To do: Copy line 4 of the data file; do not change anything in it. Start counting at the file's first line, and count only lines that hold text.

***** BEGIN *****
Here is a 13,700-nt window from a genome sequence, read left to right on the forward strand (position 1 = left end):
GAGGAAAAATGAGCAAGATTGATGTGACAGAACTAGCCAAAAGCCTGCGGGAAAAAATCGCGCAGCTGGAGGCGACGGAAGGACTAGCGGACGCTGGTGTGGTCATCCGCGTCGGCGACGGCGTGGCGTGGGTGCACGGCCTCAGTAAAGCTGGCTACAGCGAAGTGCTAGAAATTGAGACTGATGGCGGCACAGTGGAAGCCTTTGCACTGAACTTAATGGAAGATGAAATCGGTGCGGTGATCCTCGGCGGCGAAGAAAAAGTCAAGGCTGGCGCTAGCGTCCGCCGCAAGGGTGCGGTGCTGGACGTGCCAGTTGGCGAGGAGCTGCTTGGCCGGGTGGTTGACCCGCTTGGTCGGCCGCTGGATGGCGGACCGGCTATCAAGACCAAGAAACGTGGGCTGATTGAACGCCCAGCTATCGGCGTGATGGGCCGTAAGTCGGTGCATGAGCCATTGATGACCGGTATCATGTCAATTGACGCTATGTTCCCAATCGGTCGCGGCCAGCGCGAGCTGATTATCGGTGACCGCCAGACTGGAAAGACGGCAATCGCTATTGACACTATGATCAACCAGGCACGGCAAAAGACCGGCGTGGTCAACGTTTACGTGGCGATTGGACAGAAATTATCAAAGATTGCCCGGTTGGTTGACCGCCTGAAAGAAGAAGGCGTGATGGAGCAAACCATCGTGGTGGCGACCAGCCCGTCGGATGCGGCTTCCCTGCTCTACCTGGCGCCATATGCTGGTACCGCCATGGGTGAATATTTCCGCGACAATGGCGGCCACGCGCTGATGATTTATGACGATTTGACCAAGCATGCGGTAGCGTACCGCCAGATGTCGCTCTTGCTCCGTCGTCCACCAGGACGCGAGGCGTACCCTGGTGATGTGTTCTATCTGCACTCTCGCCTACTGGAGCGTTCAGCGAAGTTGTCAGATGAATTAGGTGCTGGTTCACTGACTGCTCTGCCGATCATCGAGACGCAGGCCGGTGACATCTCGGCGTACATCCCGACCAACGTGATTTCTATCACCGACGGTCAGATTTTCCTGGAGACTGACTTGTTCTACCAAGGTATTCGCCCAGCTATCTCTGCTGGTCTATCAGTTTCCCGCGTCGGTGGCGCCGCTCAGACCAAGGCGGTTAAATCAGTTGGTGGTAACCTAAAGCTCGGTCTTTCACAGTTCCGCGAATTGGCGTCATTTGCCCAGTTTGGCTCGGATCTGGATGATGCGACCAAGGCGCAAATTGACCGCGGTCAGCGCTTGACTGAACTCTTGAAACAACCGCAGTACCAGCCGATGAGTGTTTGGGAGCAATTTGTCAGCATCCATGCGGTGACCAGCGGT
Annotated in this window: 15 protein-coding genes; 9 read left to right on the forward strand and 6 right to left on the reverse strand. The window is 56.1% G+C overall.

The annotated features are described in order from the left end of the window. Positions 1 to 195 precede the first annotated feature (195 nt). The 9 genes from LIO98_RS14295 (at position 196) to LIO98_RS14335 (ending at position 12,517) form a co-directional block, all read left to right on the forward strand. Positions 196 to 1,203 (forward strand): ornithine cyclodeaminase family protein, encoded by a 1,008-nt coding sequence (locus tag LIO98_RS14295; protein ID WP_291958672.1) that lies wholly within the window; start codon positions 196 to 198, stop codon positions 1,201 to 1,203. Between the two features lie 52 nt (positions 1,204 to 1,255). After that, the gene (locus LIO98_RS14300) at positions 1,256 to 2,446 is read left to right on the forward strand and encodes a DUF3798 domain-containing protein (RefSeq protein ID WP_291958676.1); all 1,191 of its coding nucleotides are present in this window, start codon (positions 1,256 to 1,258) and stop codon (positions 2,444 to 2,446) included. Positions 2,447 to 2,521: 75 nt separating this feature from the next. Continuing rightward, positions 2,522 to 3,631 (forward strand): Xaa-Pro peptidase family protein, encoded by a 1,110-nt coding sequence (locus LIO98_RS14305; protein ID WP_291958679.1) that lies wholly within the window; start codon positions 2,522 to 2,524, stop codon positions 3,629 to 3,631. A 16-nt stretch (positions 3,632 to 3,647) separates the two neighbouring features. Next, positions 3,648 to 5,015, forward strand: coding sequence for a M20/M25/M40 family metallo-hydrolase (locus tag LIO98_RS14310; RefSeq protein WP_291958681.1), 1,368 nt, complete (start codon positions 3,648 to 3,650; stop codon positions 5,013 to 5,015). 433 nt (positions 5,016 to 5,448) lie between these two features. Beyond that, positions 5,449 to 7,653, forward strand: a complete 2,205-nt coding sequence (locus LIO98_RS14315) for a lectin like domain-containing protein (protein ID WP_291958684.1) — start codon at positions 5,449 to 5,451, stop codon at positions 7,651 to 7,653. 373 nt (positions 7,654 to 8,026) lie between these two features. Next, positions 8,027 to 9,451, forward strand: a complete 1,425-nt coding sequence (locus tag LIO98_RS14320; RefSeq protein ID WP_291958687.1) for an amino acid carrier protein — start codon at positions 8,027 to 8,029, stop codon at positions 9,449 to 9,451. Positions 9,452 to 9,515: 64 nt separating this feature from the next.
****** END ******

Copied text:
The annotated features are described in order from the left end of the window. Positions 1 to 195 precede the first annotated feature (195 nt). The 9 genes from LIO98_RS14295 (at position 196) to LIO98_RS14335 (ending at position 12,517) form a co-directional block, all read left to right on the forward strand. Positions 196 to 1,203 (forward strand): ornithine cyclodeaminase family protein, encoded by a 1,008-nt coding sequence (locus tag LIO98_RS14295; protein ID WP_291958672.1) that lies wholly within the window; start codon positions 196 to 198, stop codon positions 1,201 to 1,203. Between the two features lie 52 nt (positions 1,204 to 1,255). After that, the gene (locus LIO98_RS14300) at positions 1,256 to 2,446 is read left to right on the forward strand and encodes a DUF3798 domain-containing protein (RefSeq protein ID WP_291958676.1); all 1,191 of its coding nucleotides are present in this window, start codon (positions 1,256 to 1,258) and stop codon (positions 2,444 to 2,446) included. Positions 2,447 to 2,521: 75 nt separating this feature from the next. Continuing rightward, positions 2,522 to 3,631 (forward strand): Xaa-Pro peptidase family protein, encoded by a 1,110-nt coding sequence (locus LIO98_RS14305; protein ID WP_291958679.1) that lies wholly within the window; start codon positions 2,522 to 2,524, stop codon positions 3,629 to 3,631. A 16-nt stretch (positions 3,632 to 3,647) separates the two neighbouring features. Next, positions 3,648 to 5,015, forward strand: coding sequence for a M20/M25/M40 family metallo-hydrolase (locus tag LIO98_RS14310; RefSeq protein WP_291958681.1), 1,368 nt, complete (start codon positions 3,648 to 3,650; stop codon positions 5,013 to 5,015). 433 nt (positions 5,016 to 5,448) lie between these two features. Beyond that, positions 5,449 to 7,653, forward strand: a complete 2,205-nt coding sequence (locus LIO98_RS14315) for a lectin like domain-containing protein (protein ID WP_291958684.1) — start codon at positions 5,449 to 5,451, stop codon at positions 7,651 to 7,653. 373 nt (positions 7,654 to 8,026) lie between these two features. Next, positions 8,027 to 9,451, forward strand: a complete 1,425-nt coding sequence (locus tag LIO98_RS14320; RefSeq protein ID WP_291958687.1) for an amino acid carrier protein — start codon at positions 8,027 to 8,029, stop codon at positions 9,449 to 9,451. Positions 9,452 to 9,515: 64 nt separating this feature from the next.